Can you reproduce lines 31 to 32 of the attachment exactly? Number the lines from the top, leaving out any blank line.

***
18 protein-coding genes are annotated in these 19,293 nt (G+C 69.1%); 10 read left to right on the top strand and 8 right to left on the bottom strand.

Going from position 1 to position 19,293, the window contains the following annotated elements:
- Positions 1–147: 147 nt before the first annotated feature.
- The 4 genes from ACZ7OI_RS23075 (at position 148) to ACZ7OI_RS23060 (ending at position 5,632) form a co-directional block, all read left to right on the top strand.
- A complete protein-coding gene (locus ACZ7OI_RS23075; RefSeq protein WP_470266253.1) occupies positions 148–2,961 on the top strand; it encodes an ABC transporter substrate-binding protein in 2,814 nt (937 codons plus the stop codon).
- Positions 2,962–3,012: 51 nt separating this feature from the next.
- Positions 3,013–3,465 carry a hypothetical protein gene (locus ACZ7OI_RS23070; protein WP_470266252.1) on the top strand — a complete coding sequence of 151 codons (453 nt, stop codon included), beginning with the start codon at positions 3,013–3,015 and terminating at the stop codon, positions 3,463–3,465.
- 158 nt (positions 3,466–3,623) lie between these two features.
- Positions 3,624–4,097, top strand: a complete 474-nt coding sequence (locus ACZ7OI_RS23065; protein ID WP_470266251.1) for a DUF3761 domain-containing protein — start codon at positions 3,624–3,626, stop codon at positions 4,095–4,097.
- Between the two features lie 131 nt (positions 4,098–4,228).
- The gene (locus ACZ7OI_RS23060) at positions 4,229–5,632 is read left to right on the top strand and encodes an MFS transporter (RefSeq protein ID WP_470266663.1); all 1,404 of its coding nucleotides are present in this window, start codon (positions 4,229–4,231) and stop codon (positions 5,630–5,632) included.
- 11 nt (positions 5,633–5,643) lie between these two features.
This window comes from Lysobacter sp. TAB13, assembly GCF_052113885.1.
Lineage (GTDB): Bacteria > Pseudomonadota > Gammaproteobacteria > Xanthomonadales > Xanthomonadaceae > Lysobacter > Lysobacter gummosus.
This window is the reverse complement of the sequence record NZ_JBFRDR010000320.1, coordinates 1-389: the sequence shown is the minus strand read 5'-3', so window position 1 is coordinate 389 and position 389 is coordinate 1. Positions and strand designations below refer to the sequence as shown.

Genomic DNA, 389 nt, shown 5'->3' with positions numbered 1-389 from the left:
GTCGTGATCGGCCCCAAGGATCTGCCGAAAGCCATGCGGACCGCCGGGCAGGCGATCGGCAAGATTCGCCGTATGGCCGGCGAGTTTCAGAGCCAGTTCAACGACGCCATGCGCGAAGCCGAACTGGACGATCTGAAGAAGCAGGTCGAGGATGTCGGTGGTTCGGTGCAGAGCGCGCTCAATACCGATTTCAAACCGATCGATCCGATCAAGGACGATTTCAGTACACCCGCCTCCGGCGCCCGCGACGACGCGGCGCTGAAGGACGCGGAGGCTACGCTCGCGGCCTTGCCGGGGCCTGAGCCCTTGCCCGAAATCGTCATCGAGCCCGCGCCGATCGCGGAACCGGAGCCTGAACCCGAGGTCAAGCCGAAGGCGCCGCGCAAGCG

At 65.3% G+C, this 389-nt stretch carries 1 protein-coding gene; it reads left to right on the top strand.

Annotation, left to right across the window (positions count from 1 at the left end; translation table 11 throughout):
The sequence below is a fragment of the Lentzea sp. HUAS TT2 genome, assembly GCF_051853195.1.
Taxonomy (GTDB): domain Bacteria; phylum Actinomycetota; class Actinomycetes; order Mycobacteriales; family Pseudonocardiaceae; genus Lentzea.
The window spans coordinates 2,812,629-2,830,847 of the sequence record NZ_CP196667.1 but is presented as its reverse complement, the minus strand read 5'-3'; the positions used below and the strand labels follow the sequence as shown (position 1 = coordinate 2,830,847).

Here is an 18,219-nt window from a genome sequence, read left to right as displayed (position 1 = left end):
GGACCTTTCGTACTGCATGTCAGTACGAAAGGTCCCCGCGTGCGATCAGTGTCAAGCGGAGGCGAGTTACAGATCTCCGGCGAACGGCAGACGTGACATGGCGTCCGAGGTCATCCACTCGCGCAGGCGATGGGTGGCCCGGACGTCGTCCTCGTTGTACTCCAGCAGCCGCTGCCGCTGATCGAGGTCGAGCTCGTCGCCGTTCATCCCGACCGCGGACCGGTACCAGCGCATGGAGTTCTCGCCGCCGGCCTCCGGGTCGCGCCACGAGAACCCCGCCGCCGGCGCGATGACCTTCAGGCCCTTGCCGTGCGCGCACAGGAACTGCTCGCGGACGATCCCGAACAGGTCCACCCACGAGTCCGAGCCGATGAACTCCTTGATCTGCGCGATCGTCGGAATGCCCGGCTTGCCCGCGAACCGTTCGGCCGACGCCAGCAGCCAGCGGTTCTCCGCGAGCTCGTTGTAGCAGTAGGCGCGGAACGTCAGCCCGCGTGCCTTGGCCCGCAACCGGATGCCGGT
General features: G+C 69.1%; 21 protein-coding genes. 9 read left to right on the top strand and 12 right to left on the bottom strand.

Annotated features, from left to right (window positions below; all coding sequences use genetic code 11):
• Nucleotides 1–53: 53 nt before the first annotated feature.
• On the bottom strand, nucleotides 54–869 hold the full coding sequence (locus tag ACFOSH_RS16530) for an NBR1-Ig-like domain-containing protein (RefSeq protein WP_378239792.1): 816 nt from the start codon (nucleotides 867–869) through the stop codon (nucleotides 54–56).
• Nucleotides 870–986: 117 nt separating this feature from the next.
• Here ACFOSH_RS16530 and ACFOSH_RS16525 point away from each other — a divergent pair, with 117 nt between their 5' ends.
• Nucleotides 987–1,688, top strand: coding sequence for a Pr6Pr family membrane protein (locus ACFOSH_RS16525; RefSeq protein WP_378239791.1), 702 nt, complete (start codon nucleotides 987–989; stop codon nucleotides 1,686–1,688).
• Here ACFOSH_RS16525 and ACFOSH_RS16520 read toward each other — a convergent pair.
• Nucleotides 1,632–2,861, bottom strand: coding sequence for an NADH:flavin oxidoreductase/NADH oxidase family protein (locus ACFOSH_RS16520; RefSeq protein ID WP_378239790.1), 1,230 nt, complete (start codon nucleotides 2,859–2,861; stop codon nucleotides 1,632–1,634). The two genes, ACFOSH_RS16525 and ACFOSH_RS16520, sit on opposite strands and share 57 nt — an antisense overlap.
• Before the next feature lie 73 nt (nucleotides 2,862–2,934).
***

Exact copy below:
• Nucleotides 987–1,688, top strand: coding sequence for a Pr6Pr family membrane protein (locus ACFOSH_RS16525; RefSeq protein WP_378239791.1), 702 nt, complete (start codon nucleotides 987–989; stop codon nucleotides 1,686–1,688).
• Here ACFOSH_RS16525 and ACFOSH_RS16520 read toward each other — a convergent pair.